Saturday, May 28, 2016

We walk into a bar in Delaware

Hutch's Pub
Faithful readers of Dean and Mindy walk into a bar (are there such people?) know there is a running debate here about whether certain places are bars or restaurants (using the words "grill" and "pub" can add to the confusion). This week there's a different debate. Is Hutch's Pub a bar or a pool hall? (I think we can quite certain say Hutch's is not a restaurant, even though it's possible to order food at the bar, because they post kitchen hours which differ from the bar hours. Since there are hours that Hutch's open and food is not served, we can safely rule out restaurant; even though their wings are quite tasty.) But might it be a pool hall?

Besides the pool team schedules, APA (American Poolplayers Association, not the American Psychological Association) schedule, and, of course, the pool tables, there were other billiard decorations to be found. I particularly liked the pool cue with the scope and the "break" mirror.

As nearly as we could figure, almost all the customers there that night were there to play pool. Only one of the two pool tables was in use, though, apparently because only two teams were playing that night. Some nights there are four teams, and on those nights both tables are in use. But there is only league pool play on Wednesday and Thursday nights. So five nights a week, it's clearly not a pool hall. No doubt about it, Hutch's Pub is a bar, in any alcohol-related definition of the word.

We sat at the bar, and Mindy ordered an Angry Orchard cider. I asked for a bourbon and water and let Kaitlyn the bartender make the call on the brand (Jim Beam), and accepted when she offered ice and lemon. Uriah Heep was playing loudly, and a guy in the bar called out, "I seen these guys in concert, man! First freakin' Scorpion and now this! Who's programing the jukebox? I saw them when I was 17 and I was so f...ed up!" (Other oldies heard through the night included John Mellencamp's "Pink Houses" and "Tuff Enuff" by the Fabulous Thunderbirds.)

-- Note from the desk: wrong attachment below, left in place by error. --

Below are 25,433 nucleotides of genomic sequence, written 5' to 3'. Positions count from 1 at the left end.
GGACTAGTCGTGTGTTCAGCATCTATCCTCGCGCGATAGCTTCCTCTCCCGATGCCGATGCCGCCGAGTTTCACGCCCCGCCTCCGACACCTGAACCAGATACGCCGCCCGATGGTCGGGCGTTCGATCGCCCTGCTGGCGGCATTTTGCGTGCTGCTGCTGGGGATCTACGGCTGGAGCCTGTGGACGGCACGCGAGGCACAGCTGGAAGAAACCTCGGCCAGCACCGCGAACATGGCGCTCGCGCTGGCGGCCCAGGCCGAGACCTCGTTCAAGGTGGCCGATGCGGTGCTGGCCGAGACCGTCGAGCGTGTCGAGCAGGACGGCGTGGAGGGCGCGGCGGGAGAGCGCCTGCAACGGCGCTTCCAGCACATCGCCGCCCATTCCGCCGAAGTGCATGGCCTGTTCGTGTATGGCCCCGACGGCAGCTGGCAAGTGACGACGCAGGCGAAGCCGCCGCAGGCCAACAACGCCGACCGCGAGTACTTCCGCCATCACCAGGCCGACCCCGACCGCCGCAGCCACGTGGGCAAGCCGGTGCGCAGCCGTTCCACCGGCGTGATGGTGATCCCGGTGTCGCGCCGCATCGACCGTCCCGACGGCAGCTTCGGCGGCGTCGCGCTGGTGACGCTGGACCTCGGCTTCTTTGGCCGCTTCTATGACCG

I talked to a couple seated near us, Jeanie and Walter. Walter is from Switzerland, Jeanie is American; they met online. In the four years they've been together, they've traveled the States extensively and been to Switzerland five times. They don't only shoot pool -- Walter is active in a Swiss Shooting Club in the area.

I asked them our two standard questions, "What makes for a good bar?" and "What makes for a good church?" For a bar, Jeannie said it was a matter of the friendly people. She said the people at Hutch's can be rowdy, but they aren't violent. She comes alone to the place every other week to play pool and always feels safe. Walter said it's a matter of the general atmosphere. He doesn't like big bars, but prefers a place where you can get to know people. They both liked the fact that there was a consistent crowd at Hutch's. They said we'd just missed Tom, the owner, a man who knows his customers. As for what makes for a good church, Jeanie said, "No priest, no minister, no pastor." She described herself as a "recovering Catholic." She said they were married in a Swedenborgian church in Wilmington, The Church of the Holy City, about which they were quite enthusiastic.